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Is Desiccation Right for Your Farm?

Friday, August 21, 2020
filed under: Harvest/Storage

Reduced risk and losses are only a couple of reasons sunflower growers use desiccation as a harvest aid.

Using a desiccant on a sunflower crop can decrease a grower’s losses due to inclement weather, lodging and bird depredation, as it will speed up the drydown process, says Alison Pokrzywinski, Nuseed Sunflower Product Development Manager for North America.  However, desiccation as a harvest aid is underutilized in sunflower production, she adds.

“If a grower doesn’t desiccate, then they are at the mercy of Mother Nature, waiting for a hard frost to kill off the plants or natural drydown.  Sometimes growers are waiting until October or November for that to happen.”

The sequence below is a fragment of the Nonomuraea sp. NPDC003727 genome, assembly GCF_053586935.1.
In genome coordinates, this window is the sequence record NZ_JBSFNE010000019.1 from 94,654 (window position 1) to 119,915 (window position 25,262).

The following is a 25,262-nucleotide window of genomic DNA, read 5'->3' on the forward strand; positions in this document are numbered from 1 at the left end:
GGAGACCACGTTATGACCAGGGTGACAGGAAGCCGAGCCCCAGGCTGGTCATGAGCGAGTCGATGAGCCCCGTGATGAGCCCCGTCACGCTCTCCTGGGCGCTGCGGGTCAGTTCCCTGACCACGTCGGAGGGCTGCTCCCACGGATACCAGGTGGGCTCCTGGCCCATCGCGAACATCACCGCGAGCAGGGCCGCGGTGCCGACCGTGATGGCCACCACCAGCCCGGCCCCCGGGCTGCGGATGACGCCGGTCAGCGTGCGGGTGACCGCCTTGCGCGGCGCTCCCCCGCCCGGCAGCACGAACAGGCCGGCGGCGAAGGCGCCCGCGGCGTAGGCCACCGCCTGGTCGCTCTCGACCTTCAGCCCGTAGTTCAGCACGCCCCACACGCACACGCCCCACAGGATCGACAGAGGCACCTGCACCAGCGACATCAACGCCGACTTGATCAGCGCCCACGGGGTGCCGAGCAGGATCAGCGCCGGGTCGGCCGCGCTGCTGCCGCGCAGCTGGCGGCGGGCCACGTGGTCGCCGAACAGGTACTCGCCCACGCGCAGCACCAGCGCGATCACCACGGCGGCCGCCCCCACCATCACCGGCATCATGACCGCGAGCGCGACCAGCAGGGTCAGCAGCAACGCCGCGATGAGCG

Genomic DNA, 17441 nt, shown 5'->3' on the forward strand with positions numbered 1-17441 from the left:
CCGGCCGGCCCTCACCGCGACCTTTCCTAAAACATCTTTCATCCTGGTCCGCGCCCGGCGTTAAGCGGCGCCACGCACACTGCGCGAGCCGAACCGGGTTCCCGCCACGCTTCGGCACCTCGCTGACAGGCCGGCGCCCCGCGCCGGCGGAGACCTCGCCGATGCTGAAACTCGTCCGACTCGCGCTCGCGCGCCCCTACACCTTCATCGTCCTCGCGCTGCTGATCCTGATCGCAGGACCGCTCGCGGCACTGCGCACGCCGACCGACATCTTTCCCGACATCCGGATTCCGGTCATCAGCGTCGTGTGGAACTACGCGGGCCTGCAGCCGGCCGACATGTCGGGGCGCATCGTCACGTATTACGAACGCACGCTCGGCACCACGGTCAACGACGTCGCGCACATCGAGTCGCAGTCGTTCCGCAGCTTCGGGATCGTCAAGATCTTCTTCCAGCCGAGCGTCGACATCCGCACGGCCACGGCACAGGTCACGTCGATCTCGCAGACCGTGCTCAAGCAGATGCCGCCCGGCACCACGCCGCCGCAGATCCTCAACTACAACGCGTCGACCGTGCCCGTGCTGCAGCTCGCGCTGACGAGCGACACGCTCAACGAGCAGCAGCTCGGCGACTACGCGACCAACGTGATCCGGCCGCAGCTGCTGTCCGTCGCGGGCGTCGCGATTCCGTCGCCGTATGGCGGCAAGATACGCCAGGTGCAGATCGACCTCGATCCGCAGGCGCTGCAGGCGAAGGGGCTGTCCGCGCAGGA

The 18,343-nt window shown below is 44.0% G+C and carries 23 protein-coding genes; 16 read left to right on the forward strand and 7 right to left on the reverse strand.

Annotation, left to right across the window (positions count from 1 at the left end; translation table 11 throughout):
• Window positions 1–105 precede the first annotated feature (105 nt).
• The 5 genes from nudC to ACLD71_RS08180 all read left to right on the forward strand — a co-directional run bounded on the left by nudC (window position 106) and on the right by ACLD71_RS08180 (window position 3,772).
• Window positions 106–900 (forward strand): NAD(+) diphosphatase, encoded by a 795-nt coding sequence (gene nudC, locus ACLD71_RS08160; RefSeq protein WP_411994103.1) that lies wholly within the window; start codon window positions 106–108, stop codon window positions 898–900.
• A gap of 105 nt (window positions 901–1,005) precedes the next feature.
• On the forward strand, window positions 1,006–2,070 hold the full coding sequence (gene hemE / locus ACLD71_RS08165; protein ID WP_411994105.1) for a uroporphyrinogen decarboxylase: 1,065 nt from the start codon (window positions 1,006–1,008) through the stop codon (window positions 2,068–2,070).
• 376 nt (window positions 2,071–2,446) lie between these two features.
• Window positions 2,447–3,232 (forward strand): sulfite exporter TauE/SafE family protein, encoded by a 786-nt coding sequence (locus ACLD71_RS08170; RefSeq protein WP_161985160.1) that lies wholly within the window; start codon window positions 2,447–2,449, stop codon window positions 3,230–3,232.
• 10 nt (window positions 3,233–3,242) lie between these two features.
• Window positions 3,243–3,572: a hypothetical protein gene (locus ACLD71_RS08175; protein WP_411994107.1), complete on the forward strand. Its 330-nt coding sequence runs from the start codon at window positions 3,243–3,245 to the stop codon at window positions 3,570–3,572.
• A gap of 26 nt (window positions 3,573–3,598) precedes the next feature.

According to Pokrzywinski, there are three important reasons growers should consider desiccating their sunflower crops prior to harvest: disease, unknown fall weather variables and blackbirds.  For example, if a crop is experiencing late-season stalk disease, getting it off as soon as possible will prevent further stalk damage.

Producers will also have peace of mind the earlier the crop is in the bin and not at the continued mercy of late-season environmental conditions.  This past year, 2019, was a prime example, where 24 inches of snow fell on some fields in the Northern Plains in early October.  

Additionally, blackbirds can settle into a field two weeks after petal drop, and once established, are hard to get rid of. Thus, getting the crop off earlier is the best solution to this difficult problem.

“Sunflower can get hit by a lot of issues in the fall, whether it’s disease, blackbirds, wind or rain.  Growers need to consider the maturity of their crops and how far from harvest they would be if they don’t desiccate,” says Pokrzywinski.
Growers who desiccate also have more control over harvest timing, and desiccation also helps even out moisture levels before harvesting, she adds.  “If you plant on the earlier side, you should automatically put desiccation into your budget.”
Maturity & Drydown